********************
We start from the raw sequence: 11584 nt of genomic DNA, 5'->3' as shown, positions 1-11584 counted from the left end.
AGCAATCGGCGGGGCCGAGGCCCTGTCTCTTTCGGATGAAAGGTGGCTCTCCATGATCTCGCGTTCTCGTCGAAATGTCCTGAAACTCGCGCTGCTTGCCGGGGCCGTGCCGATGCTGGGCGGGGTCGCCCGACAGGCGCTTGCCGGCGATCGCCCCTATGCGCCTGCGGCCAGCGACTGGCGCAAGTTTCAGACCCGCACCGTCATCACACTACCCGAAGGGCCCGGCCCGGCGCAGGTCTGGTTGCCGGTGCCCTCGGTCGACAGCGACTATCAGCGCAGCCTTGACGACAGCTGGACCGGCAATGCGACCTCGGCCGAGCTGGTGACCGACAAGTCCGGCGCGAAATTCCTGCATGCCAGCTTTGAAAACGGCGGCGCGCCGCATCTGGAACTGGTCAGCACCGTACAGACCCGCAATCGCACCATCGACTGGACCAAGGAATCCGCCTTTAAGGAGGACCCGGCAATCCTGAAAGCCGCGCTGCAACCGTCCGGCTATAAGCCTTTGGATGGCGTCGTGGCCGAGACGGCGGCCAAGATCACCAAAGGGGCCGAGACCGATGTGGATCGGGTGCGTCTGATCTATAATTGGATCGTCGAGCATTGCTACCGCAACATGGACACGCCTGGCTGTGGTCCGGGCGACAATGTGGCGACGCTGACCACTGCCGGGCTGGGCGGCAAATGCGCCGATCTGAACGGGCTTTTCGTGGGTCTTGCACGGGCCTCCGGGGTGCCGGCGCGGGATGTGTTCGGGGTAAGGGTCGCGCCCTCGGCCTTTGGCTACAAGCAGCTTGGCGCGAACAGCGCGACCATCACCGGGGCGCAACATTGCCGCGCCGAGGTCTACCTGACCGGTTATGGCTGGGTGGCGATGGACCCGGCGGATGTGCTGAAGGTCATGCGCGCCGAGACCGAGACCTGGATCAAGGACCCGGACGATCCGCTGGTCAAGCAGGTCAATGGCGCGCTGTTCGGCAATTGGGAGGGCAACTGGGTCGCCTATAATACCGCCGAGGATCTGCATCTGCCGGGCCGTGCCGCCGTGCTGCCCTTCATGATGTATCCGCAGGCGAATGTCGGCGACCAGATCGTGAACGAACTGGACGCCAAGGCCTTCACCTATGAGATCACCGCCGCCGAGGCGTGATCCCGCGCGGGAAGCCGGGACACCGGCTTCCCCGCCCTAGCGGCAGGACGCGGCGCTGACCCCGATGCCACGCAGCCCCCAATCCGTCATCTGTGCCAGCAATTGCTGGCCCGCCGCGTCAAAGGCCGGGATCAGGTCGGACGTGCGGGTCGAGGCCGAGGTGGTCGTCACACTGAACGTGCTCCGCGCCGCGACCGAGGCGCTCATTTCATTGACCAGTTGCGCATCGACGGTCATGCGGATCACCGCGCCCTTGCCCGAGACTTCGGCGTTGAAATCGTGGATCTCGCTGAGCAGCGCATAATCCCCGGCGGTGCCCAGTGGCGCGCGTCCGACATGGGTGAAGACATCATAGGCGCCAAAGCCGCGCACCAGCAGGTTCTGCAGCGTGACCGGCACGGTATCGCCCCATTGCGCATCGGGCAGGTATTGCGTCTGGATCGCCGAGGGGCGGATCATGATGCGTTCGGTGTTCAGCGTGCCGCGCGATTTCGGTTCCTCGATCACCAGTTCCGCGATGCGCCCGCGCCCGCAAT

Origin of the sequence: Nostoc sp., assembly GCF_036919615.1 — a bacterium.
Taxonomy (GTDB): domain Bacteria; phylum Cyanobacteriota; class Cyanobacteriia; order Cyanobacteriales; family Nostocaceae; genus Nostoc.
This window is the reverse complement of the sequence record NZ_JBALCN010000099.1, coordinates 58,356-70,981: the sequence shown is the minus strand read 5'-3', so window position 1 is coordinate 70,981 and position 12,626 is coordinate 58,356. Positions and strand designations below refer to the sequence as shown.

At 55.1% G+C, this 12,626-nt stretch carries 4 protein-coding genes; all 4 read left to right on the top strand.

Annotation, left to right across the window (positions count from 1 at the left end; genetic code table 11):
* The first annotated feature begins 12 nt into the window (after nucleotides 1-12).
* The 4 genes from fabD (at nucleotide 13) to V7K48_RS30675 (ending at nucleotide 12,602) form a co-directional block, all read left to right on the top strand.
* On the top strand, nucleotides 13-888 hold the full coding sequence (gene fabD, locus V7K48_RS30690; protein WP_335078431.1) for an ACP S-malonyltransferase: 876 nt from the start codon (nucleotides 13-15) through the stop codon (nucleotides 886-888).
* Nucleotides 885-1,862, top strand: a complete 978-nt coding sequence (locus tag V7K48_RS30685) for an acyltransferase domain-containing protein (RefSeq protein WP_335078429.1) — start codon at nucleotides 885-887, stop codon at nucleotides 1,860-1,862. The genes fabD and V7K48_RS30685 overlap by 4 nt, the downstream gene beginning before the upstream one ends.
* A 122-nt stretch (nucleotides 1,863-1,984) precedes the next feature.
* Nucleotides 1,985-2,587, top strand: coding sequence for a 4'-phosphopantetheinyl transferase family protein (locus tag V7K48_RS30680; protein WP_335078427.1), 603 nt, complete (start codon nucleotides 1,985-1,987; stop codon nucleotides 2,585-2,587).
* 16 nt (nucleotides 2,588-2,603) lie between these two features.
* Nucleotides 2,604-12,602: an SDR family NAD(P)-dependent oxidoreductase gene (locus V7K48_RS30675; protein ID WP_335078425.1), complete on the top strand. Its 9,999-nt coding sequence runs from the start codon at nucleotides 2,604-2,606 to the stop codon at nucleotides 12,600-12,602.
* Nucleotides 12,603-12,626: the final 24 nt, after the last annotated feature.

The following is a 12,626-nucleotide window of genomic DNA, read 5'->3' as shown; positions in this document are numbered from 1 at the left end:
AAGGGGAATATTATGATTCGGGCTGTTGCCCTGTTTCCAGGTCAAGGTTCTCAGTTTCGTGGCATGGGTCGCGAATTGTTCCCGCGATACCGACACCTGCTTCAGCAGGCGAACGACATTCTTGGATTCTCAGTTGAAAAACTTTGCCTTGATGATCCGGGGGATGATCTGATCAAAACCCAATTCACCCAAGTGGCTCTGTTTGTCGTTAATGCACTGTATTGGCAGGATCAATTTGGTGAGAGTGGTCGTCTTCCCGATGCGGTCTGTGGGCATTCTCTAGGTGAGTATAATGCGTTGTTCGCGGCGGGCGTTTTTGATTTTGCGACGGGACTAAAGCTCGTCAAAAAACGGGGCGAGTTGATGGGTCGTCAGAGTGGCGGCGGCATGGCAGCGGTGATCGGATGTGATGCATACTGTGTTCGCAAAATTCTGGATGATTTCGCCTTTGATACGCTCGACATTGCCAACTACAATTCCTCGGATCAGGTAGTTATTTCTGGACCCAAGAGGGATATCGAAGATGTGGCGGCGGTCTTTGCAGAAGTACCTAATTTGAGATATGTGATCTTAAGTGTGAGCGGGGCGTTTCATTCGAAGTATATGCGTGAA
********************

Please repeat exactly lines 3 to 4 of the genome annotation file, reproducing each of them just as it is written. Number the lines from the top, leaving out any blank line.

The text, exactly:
Origin of the sequence: Nostoc sp., assembly GCF_036919615.1 — a bacterium.
Taxonomy (GTDB): domain Bacteria; phylum Cyanobacteriota; class Cyanobacteriia; order Cyanobacteriales; family Nostocaceae; genus Nostoc.